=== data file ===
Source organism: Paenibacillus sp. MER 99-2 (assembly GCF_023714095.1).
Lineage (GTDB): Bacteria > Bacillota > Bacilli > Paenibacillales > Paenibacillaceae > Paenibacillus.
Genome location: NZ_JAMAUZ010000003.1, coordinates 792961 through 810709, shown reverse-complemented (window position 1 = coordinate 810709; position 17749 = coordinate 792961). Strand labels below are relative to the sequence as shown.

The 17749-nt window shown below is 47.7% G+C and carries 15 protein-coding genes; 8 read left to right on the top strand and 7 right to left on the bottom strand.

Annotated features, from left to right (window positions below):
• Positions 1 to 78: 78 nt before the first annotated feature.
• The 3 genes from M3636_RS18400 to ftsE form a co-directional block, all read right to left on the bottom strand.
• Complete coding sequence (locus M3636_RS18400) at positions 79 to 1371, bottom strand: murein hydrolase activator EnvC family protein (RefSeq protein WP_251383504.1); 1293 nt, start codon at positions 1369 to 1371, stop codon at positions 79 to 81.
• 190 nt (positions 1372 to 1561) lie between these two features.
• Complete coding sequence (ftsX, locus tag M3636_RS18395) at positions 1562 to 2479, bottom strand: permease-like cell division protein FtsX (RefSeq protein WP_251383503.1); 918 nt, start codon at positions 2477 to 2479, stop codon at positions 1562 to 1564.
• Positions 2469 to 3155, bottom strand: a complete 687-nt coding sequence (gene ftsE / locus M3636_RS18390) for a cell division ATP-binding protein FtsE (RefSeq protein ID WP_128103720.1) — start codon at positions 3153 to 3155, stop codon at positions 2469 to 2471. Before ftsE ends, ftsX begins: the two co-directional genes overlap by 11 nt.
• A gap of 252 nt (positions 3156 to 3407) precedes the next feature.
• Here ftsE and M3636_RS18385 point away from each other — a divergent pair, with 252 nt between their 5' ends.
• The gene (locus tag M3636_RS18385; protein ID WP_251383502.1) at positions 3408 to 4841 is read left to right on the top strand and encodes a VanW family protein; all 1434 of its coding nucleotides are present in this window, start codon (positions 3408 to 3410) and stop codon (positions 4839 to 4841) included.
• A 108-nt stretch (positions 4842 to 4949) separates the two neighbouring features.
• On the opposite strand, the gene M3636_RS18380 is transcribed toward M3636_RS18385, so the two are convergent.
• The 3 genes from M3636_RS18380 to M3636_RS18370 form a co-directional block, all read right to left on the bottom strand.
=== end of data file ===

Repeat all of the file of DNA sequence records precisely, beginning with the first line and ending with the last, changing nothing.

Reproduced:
Source organism: Paenibacillus sp. MER 99-2 (assembly GCF_023714095.1).
Lineage (GTDB): Bacteria > Bacillota > Bacilli > Paenibacillales > Paenibacillaceae > Paenibacillus.
Genome location: NZ_JAMAUZ010000003.1, coordinates 792961 through 810709, shown reverse-complemented (window position 1 = coordinate 810709; position 17749 = coordinate 792961). Strand labels below are relative to the sequence as shown.

The 17749-nt window shown below is 47.7% G+C and carries 15 protein-coding genes; 8 read left to right on the top strand and 7 right to left on the bottom strand.

Annotated features, from left to right (window positions below):
• Positions 1 to 78: 78 nt before the first annotated feature.
• The 3 genes from M3636_RS18400 to ftsE form a co-directional block, all read right to left on the bottom strand.
• Complete coding sequence (locus M3636_RS18400) at positions 79 to 1371, bottom strand: murein hydrolase activator EnvC family protein (RefSeq protein WP_251383504.1); 1293 nt, start codon at positions 1369 to 1371, stop codon at positions 79 to 81.
• 190 nt (positions 1372 to 1561) lie between these two features.
• Complete coding sequence (ftsX, locus tag M3636_RS18395) at positions 1562 to 2479, bottom strand: permease-like cell division protein FtsX (RefSeq protein WP_251383503.1); 918 nt, start codon at positions 2477 to 2479, stop codon at positions 1562 to 1564.
• Positions 2469 to 3155, bottom strand: a complete 687-nt coding sequence (gene ftsE / locus M3636_RS18390) for a cell division ATP-binding protein FtsE (RefSeq protein ID WP_128103720.1) — start codon at positions 3153 to 3155, stop codon at positions 2469 to 2471. Before ftsE ends, ftsX begins: the two co-directional genes overlap by 11 nt.
• A gap of 252 nt (positions 3156 to 3407) precedes the next feature.
• Here ftsE and M3636_RS18385 point away from each other — a divergent pair, with 252 nt between their 5' ends.
• The gene (locus tag M3636_RS18385; protein ID WP_251383502.1) at positions 3408 to 4841 is read left to right on the top strand and encodes a VanW family protein; all 1434 of its coding nucleotides are present in this window, start codon (positions 3408 to 3410) and stop codon (positions 4839 to 4841) included.
• A 108-nt stretch (positions 4842 to 4949) separates the two neighbouring features.
• On the opposite strand, the gene M3636_RS18380 is transcribed toward M3636_RS18385, so the two are convergent.
• The 3 genes from M3636_RS18380 to M3636_RS18370 form a co-directional block, all read right to left on the bottom strand.